The Fort Erie Race Track will still be subsidized by the Ontario government for now, but the horse-racing facility’s new Buffalo owners hope their plans to redevelop the vast acreage around it will give the track a better chance to succeed in the long run, developer Carl P. Paladino said Monday.
Family trusts for Paladino and two business partners – Joseph Mosey and Joel Castle – teamed up with Fort Erie developer David Kompson to buy the historic but struggling racetrack property late last week from the Israeli company that had long owned it and once threatened to close it.
The investment group, which did not disclose how much it paid to Tshuva Group of Companies, already has plans for the property around the track, but Paladino said they are not ready to divulge details yet. The 338-acre property sits along the Queen Elizabeth Way, just two miles from Buffalo, making it prime for redevelopment.
The purchase includes the 130-acre racetrack but not the track operation, which will continue to be leased to and managed by the nonprofit Fort Erie Live Racing Commission. Paladino said the racetrack must be able to stand alone, without depending on financing from the new owners.
“We’re not rescuing the track. We just changed places with the owner who didn’t get along with the locals too well,” he said. “We’re a lot more congenial and will be working with them on certain aspects of our development projects.”
The track has long received funding from the Ontario government to sustain its operation – $7.14 million currently – and Paladino said that will continue. “They’re always going to have to be subsidized,” Paladino said. “It’s virtually the keystone to the economy in Fort Erie there right now.”
But he said the group is betting that its projects on the other 200 acres, along with other gambling and economic development initiatives in the area, will act as a catalyst to drive more traffic to the site and more business for the track.
“The development that we bring will hopefully be good for the track, for the community, for Buffalo,” Paladino said. “We hope with the NASCAR track and some of the development pieces we intend to do, it’ll make the area more attractive. These developments will hopefully add a vigor to the economy in Fort Erie and obviously be very beneficial to Buffalo.”
“We’re very, very excited. We couldn’t have asked for a better group of investors. We know them well, they’re careful, they’re sensitive,” said Jim Thibert, general manager of the Fort Erie Economic Development and Tourism Corp. “Their plans are still being fleshed out, but certainly when they bring someone to the table like Carl Paladino, they’re deadly serious, they bring a lot of credibility.”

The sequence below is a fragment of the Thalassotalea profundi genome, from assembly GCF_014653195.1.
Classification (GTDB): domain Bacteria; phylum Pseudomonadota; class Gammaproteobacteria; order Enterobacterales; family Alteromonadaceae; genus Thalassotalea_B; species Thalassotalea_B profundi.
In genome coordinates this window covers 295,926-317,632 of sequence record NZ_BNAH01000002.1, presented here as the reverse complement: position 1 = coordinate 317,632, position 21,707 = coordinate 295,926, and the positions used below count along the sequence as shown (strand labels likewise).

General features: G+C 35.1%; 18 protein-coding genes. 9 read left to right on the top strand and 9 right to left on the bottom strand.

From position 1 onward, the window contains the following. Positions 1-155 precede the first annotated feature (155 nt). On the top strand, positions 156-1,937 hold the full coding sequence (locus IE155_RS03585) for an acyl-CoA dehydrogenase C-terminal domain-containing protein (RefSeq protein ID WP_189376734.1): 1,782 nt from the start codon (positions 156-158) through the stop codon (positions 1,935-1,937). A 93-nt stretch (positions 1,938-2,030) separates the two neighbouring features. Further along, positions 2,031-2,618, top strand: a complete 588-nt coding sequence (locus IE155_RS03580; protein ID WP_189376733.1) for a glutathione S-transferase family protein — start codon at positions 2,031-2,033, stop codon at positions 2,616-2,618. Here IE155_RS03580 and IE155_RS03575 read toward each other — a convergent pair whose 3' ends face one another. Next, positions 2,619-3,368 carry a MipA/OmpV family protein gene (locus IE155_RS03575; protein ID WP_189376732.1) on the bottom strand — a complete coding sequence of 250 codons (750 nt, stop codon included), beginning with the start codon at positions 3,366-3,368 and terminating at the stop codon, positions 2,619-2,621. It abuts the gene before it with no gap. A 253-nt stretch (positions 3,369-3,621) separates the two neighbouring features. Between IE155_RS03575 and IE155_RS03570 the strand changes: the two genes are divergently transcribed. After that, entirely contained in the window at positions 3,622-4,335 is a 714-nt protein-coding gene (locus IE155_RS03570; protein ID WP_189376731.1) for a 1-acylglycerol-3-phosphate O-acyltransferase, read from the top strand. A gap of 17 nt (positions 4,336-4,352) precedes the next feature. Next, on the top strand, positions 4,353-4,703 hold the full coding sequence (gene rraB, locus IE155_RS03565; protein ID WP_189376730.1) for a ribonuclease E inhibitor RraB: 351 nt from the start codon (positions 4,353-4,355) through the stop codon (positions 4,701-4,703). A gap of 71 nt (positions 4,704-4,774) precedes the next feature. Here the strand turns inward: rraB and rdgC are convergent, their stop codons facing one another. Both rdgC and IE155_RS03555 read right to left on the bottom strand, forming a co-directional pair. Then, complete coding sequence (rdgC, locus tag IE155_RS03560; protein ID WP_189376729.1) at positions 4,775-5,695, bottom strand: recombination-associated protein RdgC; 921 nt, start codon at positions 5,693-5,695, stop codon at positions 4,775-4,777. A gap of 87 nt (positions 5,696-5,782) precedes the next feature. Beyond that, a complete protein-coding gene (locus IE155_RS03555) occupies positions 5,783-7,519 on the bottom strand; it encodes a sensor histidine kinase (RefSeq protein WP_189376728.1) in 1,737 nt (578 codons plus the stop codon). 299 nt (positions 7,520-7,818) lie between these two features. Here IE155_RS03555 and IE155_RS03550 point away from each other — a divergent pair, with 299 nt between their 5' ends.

Paladino, founder and chairman of Ellicott Development Co. in Buffalo, is one of the biggest real estate developers and landlords in Buffalo, particularly in the downtown area, and has been one of the leading voices in the business community. Mosey and Castle, who have partnered with Paladino on hotels and other projects in the past 12 years, founded and sold Great Lakes Collection Bureau and then started another collections agency, Norstar Location Services. Mosey also owned a magazine sales business.
“These businesspeople are a signal that investing here, as well as investing in Buffalo, is going to be great for all of us,” Thibert said. “It’s a very strategic piece of property. It’s a very valuable property. These people know a good deal when they see one, and we’re hoping to make them very successful.”
Construction is underway two miles from the horse track on the Canadian Motor Speedway, a $389 million project to build a 65,000-seat NASCAR-level car racetrack, accompanied by additional concert and entertainment facilities, campgrounds, a park, commercial space, an industrial park and a research-and-development area. The 820-acre project is slated to be completed in 2016.
“The NASCAR track will be great for Buffalo, too. It’ll bring people from a couple hundred miles away,” Paladino said.
By contrast, the horse-racing track’s viability was put in jeopardy in 2012, when the Ontario government closed the slot machine casino at the track. Community leaders are now working with the province on a business plan that could bring back slot machines and add more race dates. Also, Thibert said, legislation is pending in Ottawa to create a pilot project at Fort Erie for a casino-style “sports book” operation that would allow single-sport betting on any sport or event.
Paladino stressed that the Buffalo-led investment group isn’t directly involved in those efforts. “We’re just property owners looking to foster development up there,” he said.
But they are “hopeful” and supportive, he added. “We want to see them bring the slot machines back. We think that will be good for the area,” he said. “I think there’s a recognition that it was a mistake to pull them out in the first place. It not only hurt the track but also the tourism industry there.”